Hackers Hit the Fed
Hackers have scored another victory in a series that has extended from Google Inc.’s (NASDAQ: GOOG) China site, to the New York Times Co. (NYSE: NYT) site, to The Wall Street Journal and to several government suppliers. The latest victim is the Federal Reserve.
While it is not clear what hackers might do with Fed data, that data might include information on banks the agency oversees or forecasts for future action meant to improve the economy. The Fed reported:
“The Federal Reserve system is aware that information was obtained by exploiting a temporary vulnerability in a website vendor product,” a Fed spokeswoman said.
“Exposure was fixed shortly after discovery and is no longer an issue. This incident did not affect critical operations of the Federal Reserve system,” the spokeswoman said, adding that all individuals effected by the breach had been contacted.
One of the yields of the attacks may be information on as many as 4,000 executives at U.S. banks.
Liberty Global Gets Virgin Media
Liberty Global Inc. (NASDAQ: LBTYA), controlled by American billionaire John Malone, made a successful offer to buy huge U.K. cable firm Virgin Media Inc. (NASDAQ: VMED). The media has pegged the price as high as $23 billion. With debt backed out, the number is closer to $16 billion. The press has made out that the Malone move is a challenge to Rupert Murdoch, who also has TV interests through his large ownership in BSkyB. The Wall Street Journal reports:
Virgin Media, the U.K.’s No. 2 pay-TV operator with close to five million customers, said earlier Tuesday that it was in talks with Liberty Global “concerning a possible transaction,” without detailing what form any deal would take.
Liberty and Virgin said they expect about $180 million in annual cost savings once the companies are fully integrated. “We think we’ve been conservative with that number,” Liberty Chief Executive Mike Fries said in an interview. “The synergies are traditionally coming from areas like network and IT and procurement. What we do every day is buy technology from the same vendors and negotiate contracts from the same programmers.”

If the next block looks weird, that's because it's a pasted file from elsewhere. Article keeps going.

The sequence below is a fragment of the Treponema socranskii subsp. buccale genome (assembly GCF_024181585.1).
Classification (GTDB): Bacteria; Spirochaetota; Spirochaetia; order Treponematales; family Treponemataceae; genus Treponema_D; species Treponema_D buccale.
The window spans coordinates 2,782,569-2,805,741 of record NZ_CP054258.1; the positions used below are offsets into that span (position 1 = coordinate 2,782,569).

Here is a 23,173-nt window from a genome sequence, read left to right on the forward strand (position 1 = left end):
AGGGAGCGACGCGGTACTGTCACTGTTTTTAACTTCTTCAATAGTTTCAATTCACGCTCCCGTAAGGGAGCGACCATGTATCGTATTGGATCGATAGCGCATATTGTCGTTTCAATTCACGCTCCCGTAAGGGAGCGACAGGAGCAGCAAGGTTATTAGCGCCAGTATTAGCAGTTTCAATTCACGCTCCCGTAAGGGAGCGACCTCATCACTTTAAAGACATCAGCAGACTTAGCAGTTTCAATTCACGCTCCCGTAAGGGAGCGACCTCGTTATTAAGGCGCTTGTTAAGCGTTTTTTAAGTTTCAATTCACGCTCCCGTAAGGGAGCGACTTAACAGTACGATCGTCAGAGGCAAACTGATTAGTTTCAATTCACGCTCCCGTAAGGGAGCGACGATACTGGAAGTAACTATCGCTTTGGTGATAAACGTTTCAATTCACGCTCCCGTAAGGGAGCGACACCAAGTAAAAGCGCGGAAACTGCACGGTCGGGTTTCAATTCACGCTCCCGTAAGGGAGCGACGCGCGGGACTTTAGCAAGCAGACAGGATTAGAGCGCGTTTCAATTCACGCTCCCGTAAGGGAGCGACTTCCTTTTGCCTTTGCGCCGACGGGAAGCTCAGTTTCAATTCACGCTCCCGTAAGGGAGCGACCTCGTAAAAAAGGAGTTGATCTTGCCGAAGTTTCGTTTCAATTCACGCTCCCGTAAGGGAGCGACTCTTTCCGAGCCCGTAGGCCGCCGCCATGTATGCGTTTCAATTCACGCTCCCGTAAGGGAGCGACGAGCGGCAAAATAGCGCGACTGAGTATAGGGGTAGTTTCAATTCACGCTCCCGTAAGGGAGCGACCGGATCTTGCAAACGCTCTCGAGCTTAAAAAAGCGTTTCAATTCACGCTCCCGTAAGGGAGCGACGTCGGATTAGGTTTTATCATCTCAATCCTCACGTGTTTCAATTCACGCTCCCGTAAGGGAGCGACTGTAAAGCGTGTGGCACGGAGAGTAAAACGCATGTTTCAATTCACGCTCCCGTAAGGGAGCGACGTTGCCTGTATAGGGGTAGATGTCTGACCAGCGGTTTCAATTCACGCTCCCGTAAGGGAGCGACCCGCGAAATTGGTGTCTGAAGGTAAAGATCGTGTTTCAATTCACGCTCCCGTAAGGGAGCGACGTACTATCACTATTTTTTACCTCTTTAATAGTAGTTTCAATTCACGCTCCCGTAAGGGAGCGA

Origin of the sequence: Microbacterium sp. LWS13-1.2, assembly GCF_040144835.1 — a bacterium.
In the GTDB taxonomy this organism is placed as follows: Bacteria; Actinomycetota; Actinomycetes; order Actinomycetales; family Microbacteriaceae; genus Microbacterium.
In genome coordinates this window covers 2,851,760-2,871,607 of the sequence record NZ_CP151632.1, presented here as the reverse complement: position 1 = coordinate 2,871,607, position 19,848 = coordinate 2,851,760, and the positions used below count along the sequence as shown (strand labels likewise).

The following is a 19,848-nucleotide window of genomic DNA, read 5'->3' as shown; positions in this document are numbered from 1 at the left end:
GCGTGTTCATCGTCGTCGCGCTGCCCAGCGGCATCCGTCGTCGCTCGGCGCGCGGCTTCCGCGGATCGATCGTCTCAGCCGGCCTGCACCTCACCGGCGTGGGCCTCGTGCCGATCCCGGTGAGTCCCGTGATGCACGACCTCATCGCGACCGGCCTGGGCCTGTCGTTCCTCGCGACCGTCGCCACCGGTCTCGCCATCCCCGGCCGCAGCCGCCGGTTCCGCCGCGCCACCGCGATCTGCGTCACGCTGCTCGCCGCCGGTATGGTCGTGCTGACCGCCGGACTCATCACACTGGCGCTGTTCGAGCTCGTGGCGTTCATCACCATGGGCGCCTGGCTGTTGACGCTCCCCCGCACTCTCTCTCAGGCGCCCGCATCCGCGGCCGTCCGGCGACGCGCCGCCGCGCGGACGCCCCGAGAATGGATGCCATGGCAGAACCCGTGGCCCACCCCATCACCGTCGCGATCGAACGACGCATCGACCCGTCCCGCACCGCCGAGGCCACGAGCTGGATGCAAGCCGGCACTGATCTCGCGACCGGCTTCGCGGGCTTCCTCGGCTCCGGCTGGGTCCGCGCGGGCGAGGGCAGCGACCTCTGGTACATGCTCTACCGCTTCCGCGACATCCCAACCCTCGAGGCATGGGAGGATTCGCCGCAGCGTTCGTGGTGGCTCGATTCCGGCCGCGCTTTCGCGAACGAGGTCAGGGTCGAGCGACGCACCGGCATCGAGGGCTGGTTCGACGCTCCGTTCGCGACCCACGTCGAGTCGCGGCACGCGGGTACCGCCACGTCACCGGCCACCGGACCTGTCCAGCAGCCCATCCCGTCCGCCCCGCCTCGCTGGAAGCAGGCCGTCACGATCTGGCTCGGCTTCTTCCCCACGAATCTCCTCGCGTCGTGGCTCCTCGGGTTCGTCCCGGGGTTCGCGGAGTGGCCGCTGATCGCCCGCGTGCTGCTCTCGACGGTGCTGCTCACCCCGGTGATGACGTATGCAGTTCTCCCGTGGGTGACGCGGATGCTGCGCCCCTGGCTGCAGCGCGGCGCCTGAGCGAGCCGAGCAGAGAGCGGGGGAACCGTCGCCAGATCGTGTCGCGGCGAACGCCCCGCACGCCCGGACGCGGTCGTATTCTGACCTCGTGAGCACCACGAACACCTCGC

HP Welcomes Dell Customers
Hewlett-Packard Co. (NYSE: HPQ) is among the tech companies that had comments on the leveraged buyout of Dell Inc. (NASDAQ: DELL). The comments mostly were directed at Dell customers and future customers, who might consider the buyout as a sign that Michael Dell’s company is somehow wounded. If that is true, why would anyone do business with it. HP offered:
Dell has a very tough road ahead. The company faces an extended period of uncertainty and transition that will not be good for its customers. And with a significant debt load, Dell’s ability to invest in new products and services will be extremely limited. Leveraged buyouts tend to leave existing customers and innovation at the curb. We believe Dell’s customers will now be eager to explore alternatives, and HP plans to take full advantage of that opportunity.
Dell probably took the same position with customers when HP was in the midst of one of its several restructurings and false steps to diversify.